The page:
There is though almost a grace in this netted wall of concrete. Large trucks can be seen winding up the curved lanes at either end, but from across the tracks they look like children's toys. The entrepot Ney is an extension of the even larger entrepot Macdonald which stands alongside in the 19th arrondissement, but if the Macdonald is being converted and regenerated into apartments, shops and schools, the Ney will almost certainly soon be raked to the ground. In the meantime, it seems to have become something of a skating hotspot.
Turning round, I find myself on the edge of a zone of anonymous yellow and grey semi-industrial units called Cap 18. This is where the mammoth gasometers once stood, "le vaste quartier des gazomètres dont les hauts et monstrueux caissons semblaient surplomber et écraser la chaussée" as Marcel Aymé wrote in 'Derrière chez Martin'. The gasometers disappeared in 1982, but the district is no less strange and lonely, especially at weekends.
This leads down to the Rue de l'Evangile. The cross must be nearby. It is a croix de carrefour, an object placed at the intersection of two or more routes, so must be positioned at the end of the street. And finally, there it is, an almost anonymous figure sheltered by a blanket of trees.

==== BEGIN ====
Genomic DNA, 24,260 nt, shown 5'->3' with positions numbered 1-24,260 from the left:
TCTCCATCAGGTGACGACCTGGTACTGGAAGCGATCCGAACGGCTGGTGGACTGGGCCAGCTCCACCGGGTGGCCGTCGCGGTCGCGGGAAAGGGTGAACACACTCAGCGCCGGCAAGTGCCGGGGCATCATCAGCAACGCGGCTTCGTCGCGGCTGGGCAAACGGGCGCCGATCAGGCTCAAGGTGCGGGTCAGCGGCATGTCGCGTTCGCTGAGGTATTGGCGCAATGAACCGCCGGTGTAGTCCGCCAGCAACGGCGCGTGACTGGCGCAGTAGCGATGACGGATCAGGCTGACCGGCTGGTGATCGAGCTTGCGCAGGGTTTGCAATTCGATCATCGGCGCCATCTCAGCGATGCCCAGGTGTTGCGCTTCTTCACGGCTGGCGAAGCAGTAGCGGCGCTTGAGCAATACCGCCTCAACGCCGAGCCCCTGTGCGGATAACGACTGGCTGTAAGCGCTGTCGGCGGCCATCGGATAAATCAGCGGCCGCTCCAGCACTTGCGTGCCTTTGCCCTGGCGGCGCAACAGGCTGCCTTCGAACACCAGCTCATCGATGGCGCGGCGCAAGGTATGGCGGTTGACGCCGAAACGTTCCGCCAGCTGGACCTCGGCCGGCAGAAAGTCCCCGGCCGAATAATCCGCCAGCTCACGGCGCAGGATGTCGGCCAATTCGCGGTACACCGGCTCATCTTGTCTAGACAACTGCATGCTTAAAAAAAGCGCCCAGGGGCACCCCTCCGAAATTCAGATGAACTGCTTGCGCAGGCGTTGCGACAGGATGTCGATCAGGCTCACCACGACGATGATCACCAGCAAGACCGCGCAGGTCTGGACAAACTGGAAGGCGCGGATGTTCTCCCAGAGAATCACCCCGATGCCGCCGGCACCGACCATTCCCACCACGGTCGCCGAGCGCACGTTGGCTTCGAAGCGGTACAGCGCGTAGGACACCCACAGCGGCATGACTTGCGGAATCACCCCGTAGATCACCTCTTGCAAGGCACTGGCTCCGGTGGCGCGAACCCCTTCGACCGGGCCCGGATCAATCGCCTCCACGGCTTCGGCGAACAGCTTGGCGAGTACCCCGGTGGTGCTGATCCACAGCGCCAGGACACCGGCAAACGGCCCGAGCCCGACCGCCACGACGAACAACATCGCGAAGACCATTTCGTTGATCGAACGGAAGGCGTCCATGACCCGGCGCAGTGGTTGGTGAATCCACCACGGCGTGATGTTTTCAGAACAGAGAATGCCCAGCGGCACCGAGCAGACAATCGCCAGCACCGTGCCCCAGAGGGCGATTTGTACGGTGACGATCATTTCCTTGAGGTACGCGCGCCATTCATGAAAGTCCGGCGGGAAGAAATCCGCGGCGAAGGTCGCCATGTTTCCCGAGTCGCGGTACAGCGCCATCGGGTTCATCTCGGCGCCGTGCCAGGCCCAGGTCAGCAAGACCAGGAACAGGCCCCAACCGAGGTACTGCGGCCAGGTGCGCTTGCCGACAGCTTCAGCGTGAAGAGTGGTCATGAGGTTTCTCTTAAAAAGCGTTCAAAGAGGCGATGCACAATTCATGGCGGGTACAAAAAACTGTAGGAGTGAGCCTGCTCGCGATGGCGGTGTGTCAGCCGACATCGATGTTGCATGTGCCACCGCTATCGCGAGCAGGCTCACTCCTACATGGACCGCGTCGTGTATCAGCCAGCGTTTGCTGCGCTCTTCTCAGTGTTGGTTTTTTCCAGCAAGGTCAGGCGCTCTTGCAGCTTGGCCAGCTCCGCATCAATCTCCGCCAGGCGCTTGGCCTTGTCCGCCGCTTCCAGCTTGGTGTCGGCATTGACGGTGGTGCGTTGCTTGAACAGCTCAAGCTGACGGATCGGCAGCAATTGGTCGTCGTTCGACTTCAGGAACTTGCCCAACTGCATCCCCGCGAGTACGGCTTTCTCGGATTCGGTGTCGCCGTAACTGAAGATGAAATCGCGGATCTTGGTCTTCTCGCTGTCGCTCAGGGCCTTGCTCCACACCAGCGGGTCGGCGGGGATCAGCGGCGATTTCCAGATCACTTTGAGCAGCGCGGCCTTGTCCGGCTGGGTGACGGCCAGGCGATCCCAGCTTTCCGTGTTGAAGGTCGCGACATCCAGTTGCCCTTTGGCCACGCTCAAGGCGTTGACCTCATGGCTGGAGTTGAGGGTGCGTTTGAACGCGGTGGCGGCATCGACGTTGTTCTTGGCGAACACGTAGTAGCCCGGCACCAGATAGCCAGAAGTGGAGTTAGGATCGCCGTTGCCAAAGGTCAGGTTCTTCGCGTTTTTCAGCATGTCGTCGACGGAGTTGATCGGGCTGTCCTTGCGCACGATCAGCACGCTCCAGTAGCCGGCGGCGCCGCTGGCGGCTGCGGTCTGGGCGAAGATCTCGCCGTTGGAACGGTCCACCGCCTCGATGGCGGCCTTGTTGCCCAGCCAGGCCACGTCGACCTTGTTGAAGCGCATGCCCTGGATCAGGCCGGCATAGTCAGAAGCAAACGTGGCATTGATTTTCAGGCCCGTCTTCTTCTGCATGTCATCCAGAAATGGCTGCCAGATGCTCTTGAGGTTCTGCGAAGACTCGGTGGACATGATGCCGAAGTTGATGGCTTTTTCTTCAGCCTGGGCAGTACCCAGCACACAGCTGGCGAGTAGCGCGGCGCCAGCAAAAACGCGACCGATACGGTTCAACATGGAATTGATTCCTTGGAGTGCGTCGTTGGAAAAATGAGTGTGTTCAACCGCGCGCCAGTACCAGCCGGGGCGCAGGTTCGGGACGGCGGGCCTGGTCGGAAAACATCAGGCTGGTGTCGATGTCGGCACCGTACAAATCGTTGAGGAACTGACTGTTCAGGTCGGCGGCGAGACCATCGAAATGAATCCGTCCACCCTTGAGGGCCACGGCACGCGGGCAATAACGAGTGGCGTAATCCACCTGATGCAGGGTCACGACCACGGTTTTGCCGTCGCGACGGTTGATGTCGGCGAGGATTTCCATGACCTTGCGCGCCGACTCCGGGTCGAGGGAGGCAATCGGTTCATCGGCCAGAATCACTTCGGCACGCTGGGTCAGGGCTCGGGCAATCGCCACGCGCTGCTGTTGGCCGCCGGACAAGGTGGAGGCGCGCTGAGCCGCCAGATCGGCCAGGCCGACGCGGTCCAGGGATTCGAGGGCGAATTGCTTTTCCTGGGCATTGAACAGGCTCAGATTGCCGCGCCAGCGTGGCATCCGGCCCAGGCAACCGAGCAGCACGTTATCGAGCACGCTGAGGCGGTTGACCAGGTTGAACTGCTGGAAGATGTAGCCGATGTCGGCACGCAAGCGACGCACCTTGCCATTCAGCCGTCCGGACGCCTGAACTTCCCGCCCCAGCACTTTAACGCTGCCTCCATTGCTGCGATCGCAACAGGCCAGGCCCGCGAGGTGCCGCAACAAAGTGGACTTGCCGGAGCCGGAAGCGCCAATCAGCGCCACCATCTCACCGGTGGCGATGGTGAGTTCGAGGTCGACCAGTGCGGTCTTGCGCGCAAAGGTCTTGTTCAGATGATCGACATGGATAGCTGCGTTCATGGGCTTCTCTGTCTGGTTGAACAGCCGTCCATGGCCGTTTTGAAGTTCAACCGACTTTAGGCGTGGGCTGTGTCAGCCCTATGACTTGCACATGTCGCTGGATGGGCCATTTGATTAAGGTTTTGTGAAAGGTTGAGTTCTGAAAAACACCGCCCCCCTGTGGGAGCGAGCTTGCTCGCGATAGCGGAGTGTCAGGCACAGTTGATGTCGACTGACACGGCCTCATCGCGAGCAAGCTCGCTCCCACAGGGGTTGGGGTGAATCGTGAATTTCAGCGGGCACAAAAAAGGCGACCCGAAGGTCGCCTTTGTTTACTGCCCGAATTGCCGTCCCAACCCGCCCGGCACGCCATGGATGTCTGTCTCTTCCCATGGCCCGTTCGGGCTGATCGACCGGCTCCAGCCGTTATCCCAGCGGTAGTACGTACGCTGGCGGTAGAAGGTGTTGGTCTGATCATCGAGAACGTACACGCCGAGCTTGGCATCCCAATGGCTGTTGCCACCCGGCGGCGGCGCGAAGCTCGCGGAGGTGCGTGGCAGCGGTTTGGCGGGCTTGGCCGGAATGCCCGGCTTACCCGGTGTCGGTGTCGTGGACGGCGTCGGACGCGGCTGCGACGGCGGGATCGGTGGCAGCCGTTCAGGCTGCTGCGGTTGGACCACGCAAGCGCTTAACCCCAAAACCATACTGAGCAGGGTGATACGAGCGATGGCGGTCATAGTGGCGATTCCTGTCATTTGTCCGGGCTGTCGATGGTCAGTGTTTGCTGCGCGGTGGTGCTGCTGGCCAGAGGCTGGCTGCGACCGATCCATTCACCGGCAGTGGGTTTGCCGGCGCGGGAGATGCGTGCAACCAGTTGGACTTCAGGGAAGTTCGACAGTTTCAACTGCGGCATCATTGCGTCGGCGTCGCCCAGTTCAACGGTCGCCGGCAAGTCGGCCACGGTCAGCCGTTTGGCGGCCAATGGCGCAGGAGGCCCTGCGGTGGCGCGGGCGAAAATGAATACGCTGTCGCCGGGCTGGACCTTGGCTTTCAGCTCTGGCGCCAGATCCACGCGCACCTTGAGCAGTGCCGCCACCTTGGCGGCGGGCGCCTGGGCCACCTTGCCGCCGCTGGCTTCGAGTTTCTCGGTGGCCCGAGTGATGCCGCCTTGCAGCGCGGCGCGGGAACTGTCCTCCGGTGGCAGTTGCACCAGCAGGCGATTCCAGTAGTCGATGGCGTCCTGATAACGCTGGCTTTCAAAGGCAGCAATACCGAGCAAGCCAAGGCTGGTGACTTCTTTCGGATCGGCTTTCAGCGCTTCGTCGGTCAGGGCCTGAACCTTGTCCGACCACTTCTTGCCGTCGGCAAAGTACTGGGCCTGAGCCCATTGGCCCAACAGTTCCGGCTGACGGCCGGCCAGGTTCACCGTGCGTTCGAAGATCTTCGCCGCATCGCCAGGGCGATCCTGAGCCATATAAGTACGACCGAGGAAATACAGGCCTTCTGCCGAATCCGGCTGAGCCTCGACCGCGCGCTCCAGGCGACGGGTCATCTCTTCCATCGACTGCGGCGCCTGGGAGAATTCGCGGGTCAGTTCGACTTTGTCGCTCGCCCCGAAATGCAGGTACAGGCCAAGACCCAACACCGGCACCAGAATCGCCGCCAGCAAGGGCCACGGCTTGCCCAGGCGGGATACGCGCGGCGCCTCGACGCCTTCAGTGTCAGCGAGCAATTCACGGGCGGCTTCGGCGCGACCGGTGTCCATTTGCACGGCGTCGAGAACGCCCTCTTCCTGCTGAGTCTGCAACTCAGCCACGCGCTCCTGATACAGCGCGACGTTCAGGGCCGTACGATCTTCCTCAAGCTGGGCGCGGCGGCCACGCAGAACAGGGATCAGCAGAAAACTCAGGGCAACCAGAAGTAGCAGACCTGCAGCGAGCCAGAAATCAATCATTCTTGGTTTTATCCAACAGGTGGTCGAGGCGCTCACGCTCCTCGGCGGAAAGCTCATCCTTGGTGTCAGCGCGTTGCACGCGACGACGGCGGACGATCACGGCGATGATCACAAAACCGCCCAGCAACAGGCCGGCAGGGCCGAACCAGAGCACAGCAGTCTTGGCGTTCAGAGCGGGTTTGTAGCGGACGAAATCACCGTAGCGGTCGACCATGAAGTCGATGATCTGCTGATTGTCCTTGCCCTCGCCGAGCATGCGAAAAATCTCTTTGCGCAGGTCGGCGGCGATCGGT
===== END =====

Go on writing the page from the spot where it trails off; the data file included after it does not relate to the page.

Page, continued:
Crosses such as these can still be seen all across France, positioned mostly at a fork in the road in small villages and towns, but this is the only one still standing in Paris. Once there must have been hundreds of similar statues, but as the city grew up around them their signification and utility slowly ceased to be relevant.
Trains thunder by opposite the cross, out towards the city suburbs. This is the edge of Paris and the end of my journey. All around me are cranes and construction vehicles, reminders that this district is now one of the city's biggest building sites. These roads will not disappear though, and the cross will still survive for many more years, significant for some, invisible to almost all the others.